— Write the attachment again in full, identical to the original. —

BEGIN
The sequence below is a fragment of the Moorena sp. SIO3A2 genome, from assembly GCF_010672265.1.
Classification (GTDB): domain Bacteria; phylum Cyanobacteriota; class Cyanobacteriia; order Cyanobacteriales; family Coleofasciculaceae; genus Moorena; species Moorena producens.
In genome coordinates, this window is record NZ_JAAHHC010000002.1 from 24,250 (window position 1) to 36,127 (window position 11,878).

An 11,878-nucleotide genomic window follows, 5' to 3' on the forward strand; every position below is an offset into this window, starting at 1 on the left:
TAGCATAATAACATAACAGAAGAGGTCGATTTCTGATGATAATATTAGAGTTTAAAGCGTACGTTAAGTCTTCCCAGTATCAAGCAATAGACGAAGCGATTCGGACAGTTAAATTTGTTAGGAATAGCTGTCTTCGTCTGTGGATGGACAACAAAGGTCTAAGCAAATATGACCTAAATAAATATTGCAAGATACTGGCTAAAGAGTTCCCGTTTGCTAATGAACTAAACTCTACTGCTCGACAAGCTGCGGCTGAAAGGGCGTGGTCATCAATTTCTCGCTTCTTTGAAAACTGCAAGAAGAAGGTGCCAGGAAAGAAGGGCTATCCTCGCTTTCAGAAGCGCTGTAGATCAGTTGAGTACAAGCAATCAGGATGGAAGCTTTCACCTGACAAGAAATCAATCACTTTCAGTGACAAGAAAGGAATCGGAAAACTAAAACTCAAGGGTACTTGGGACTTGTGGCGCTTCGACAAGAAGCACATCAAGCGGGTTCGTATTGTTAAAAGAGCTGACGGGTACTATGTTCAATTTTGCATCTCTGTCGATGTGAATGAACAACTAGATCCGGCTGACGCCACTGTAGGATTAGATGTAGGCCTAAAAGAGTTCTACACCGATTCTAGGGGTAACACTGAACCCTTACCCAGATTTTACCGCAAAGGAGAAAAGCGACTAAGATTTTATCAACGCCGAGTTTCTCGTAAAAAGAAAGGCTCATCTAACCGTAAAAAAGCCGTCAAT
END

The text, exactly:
The sequence below is a fragment of the Moorena sp. SIO3A2 genome, from assembly GCF_010672265.1.
Classification (GTDB): domain Bacteria; phylum Cyanobacteriota; class Cyanobacteriia; order Cyanobacteriales; family Coleofasciculaceae; genus Moorena; species Moorena producens.
In genome coordinates, this window is record NZ_JAAHHC010000002.1 from 24,250 (window position 1) to 36,127 (window position 11,878).

An 11,878-nucleotide genomic window follows, 5' to 3' on the forward strand; every position below is an offset into this window, starting at 1 on the left:
TAGCATAATAACATAACAGAAGAGGTCGATTTCTGATGATAATATTAGAGTTTAAAGCGTACGTTAAGTCTTCCCAGTATCAAGCAATAGACGAAGCGATTCGGACAGTTAAATTTGTTAGGAATAGCTGTCTTCGTCTGTGGATGGACAACAAAGGTCTAAGCAAATATGACCTAAATAAATATTGCAAGATACTGGCTAAAGAGTTCCCGTTTGCTAATGAACTAAACTCTACTGCTCGACAAGCTGCGGCTGAAAGGGCGTGGTCATCAATTTCTCGCTTCTTTGAAAACTGCAAGAAGAAGGTGCCAGGAAAGAAGGGCTATCCTCGCTTTCAGAAGCGCTGTAGATCAGTTGAGTACAAGCAATCAGGATGGAAGCTTTCACCTGACAAGAAATCAATCACTTTCAGTGACAAGAAAGGAATCGGAAAACTAAAACTCAAGGGTACTTGGGACTTGTGGCGCTTCGACAAGAAGCACATCAAGCGGGTTCGTATTGTTAAAAGAGCTGACGGGTACTATGTTCAATTTTGCATCTCTGTCGATGTGAATGAACAACTAGATCCGGCTGACGCCACTGTAGGATTAGATGTAGGCCTAAAAGAGTTCTACACCGATTCTAGGGGTAACACTGAACCCTTACCCAGATTTTACCGCAAAGGAGAAAAGCGACTAAGATTTTATCAACGCCGAGTTTCTCGTAAAAAGAAAGGCTCATCTAACCGTAAAAAAGCCGTCAAT